Impact of Clover Incorporation on Ammonium, Nitrate, and ISNT-N over Time; 4-Year Summary

Quirine Ketterings1, Greg Godwin1, Charles L. Mohler2, Brian Caldwell3, Karl Czymmek1
1Department of Animal Science, and 2Department of Crop and Soil Sciences, Cornell University, 3Department of Horticulture, Cornell University

Red clover undersown into a small grain crop is commonly used as an N source for corn in organic grain production systems. How much N should be credited to the clover green manure is unclear. In this study we addressed the following issues: (1) ammonium and nitrate dynamics over time following clover plowdown; (2) release peak for nitrate related to the above ground biomass in the clover; and (3) clover plowdown influence on the results of the Illinois Soil Nitrogen Test (ISNT), a predictor of soil N supply potential. Results from earlier years were reported in Godwin et al (2009) and Ketterings et al (2011). Here we report the 4-year summary.

We monitored ISNT-N, ammonium-N and nitrate-N levels on a weekly basis in corn crops in one management system within the Cornell Organic Grain Cropping Systems Experiment at the Musgrave Research Farm near Aurora, New York. Beginning in 2005, this experiment has compared five management systems with differing fertility and tillage regimens and two entry points into a soybean-spelt/red clover-corn rotation ( For the project discussed here we sampled the Low Input Organic System (System 2) during years when corn was grown following plowdown of a 1-yr old clover cover crop.

Actual fertility amendments and their date of application are shown in Table 1. Plots were randomly split into two rotation entry points, so that one half of each plot was a year behind in the crop rotation sequence. The plots that were sampled for N dynamics were part of Entry Point A in 2007 and 2010 and Entry Point B in 2008 and 2011.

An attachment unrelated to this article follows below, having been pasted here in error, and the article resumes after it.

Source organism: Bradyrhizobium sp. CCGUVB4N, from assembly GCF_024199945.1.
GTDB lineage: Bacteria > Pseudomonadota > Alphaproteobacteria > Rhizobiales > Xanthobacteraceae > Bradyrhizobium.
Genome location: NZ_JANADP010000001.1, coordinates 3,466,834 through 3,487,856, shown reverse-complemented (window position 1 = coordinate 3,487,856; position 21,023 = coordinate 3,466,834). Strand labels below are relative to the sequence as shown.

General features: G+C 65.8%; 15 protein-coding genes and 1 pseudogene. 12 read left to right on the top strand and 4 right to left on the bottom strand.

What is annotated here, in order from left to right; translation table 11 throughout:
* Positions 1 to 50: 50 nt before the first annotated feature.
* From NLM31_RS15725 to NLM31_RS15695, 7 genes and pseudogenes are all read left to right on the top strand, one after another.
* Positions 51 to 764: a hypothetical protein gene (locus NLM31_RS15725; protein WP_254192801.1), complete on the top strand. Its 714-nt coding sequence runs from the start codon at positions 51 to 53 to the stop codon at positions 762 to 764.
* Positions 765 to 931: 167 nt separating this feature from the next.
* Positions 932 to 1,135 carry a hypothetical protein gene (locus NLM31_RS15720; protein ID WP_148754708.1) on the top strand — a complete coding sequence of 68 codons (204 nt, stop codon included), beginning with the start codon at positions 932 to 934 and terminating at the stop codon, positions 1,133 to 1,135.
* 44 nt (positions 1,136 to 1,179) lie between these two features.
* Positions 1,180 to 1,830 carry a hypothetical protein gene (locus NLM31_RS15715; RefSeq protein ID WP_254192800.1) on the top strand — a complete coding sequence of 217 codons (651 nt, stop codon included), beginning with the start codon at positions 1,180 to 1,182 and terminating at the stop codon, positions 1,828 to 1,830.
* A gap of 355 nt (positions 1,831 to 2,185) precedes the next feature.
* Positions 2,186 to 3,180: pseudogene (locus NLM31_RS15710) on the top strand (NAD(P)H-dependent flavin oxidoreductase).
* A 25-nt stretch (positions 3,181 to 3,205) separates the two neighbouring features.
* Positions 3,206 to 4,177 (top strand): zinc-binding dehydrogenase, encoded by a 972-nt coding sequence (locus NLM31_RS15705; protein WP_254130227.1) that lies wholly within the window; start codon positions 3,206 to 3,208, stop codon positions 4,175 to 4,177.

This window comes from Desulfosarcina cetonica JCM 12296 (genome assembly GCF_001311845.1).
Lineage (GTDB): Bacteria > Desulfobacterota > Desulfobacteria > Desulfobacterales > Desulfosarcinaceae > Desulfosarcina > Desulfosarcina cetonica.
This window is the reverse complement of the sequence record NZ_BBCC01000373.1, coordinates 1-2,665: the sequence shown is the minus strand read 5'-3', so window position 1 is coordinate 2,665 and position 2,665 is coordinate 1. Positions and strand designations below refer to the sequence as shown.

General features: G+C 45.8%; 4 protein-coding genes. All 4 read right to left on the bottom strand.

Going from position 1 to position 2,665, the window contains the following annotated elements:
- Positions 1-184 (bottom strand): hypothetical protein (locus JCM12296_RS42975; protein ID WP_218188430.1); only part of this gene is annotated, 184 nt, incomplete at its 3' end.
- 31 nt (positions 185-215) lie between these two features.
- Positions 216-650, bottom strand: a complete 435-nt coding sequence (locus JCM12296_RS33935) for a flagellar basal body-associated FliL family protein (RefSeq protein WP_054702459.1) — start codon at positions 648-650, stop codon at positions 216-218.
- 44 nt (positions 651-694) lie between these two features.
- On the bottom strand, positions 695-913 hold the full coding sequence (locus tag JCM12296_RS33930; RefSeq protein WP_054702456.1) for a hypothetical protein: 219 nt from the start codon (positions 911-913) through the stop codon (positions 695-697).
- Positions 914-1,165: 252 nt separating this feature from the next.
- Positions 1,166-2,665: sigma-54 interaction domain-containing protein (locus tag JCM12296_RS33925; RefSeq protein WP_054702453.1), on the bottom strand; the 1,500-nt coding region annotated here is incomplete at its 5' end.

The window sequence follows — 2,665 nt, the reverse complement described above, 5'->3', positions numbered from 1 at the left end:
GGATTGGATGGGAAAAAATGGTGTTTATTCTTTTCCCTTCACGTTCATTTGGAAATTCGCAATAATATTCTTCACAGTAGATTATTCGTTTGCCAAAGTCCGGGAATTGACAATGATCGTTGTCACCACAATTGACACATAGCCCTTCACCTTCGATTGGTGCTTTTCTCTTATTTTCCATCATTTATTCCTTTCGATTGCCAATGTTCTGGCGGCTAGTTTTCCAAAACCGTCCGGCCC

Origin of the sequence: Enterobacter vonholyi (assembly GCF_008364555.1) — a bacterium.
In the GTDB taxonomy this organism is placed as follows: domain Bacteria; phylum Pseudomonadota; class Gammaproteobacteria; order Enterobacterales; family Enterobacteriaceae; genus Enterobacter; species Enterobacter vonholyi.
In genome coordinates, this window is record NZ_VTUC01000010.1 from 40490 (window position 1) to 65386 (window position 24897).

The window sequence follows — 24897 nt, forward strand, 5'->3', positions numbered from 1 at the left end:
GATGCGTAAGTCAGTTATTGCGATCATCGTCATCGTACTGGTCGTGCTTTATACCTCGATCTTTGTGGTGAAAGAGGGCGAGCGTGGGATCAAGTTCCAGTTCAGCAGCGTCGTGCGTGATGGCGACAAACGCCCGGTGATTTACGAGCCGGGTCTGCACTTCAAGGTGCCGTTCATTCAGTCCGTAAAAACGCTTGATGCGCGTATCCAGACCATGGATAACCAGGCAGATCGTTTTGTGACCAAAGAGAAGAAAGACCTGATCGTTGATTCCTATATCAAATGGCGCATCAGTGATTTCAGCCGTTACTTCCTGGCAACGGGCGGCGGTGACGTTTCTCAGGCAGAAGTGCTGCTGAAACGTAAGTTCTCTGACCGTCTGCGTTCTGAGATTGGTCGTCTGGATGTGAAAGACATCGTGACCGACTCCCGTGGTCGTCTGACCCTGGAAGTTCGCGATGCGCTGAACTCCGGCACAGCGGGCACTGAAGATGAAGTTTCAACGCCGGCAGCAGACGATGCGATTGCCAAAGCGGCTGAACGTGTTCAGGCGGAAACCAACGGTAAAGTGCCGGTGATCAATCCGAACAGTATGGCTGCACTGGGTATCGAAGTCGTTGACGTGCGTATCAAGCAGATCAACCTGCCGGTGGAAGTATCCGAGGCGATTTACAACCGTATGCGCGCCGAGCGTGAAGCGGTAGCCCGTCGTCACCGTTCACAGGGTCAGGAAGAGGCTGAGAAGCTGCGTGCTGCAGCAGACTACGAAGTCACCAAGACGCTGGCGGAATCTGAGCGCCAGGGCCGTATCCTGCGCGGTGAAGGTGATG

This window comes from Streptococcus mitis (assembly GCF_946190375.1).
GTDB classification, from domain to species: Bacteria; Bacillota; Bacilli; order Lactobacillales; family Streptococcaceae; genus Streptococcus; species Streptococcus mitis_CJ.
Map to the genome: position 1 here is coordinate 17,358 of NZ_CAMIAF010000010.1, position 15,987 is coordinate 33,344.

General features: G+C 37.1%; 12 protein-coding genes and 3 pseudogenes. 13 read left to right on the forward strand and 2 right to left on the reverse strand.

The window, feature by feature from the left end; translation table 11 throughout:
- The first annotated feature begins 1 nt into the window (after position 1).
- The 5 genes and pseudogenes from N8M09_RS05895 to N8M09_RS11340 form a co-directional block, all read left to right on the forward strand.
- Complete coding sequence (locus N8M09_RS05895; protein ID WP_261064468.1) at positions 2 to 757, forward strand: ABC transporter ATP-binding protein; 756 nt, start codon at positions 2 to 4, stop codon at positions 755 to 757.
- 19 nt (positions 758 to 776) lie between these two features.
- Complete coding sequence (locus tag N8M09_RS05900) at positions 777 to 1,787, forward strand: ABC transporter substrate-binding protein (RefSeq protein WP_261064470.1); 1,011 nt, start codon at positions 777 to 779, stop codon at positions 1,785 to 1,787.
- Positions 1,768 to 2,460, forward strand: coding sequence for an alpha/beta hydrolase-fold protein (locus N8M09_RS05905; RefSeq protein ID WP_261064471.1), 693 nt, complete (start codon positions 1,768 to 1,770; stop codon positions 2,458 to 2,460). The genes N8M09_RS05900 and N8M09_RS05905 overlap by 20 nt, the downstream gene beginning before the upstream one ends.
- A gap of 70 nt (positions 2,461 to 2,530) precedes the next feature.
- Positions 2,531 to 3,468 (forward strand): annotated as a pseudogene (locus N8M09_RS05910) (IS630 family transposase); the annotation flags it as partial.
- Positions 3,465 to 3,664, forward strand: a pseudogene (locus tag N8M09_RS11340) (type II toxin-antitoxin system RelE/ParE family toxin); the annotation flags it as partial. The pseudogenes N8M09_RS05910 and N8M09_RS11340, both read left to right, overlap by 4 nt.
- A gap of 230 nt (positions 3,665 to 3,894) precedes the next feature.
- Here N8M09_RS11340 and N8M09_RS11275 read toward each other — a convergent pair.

Prior to plowing, we collected samples of above-ground clover biomass. Below-ground biomass was also sampled in 2011. The initial soil sampling round (0-8 inch depth; 12 cores per 120’ x 40’ plot) occurred prior to plowdown of the clover. The next sampling round occurred at plowdown and was followed by eight sampling rounds at weekly intervals thereafter (seven in 2011). Corn was planted in late May or early June (Table 2). On New York organic grain farms corn is generally planted in late May with the goal of planting into warm soils to achieve optimal germination without the need for seed protectants, and to allow for sufficient clover growth to support the N needs of the corn crop.

Soil samples were analyzed for ISNT-N in the Cornell Nutrient Management Spear Program (NMSP) laboratory using the enclosed griddle modification of Klapwyk and Ketterings (2005). Soil samples were also analyzed for 2 N KCl extraction of exchangeable nitrate+nitrite and ammonium as described in Mulvaney (1996). The weather patterns showed two extreme rainfall events during the sampling periods: a 2 inch plus rainfall event in week 4 after planting in 2010 and another in week 5 in 2011 (Table 3).